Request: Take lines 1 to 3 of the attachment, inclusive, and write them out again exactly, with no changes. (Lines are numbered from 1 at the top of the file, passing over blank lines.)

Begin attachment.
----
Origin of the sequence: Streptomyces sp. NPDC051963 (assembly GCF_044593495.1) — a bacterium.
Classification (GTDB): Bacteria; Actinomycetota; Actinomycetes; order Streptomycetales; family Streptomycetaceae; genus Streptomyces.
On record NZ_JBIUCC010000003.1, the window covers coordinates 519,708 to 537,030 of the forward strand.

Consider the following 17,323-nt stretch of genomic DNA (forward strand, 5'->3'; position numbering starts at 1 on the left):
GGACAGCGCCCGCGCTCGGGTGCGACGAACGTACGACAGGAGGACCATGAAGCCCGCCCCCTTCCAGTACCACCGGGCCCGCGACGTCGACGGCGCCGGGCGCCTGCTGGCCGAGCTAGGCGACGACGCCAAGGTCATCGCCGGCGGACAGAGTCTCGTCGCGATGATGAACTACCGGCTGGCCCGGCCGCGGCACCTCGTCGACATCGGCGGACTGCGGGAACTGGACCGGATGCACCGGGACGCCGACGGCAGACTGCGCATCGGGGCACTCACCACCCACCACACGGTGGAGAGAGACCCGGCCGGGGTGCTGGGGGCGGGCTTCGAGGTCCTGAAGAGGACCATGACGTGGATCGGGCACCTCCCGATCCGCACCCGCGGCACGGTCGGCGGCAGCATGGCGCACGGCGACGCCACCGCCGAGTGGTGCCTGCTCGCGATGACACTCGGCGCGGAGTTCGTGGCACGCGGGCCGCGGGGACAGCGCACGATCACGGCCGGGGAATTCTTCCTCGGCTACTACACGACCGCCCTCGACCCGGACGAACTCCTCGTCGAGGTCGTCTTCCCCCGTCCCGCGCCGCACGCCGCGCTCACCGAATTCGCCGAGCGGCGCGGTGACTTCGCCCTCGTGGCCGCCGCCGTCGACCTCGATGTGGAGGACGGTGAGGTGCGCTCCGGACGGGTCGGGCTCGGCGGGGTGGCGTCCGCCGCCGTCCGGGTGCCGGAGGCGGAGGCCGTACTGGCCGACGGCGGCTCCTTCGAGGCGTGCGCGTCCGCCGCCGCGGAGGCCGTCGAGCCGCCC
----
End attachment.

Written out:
Origin of the sequence: Streptomyces sp. NPDC051963 (assembly GCF_044593495.1) — a bacterium.
Classification (GTDB): Bacteria; Actinomycetota; Actinomycetes; order Streptomycetales; family Streptomycetaceae; genus Streptomyces.
On record NZ_JBIUCC010000003.1, the window covers coordinates 519,708 to 537,030 of the forward strand.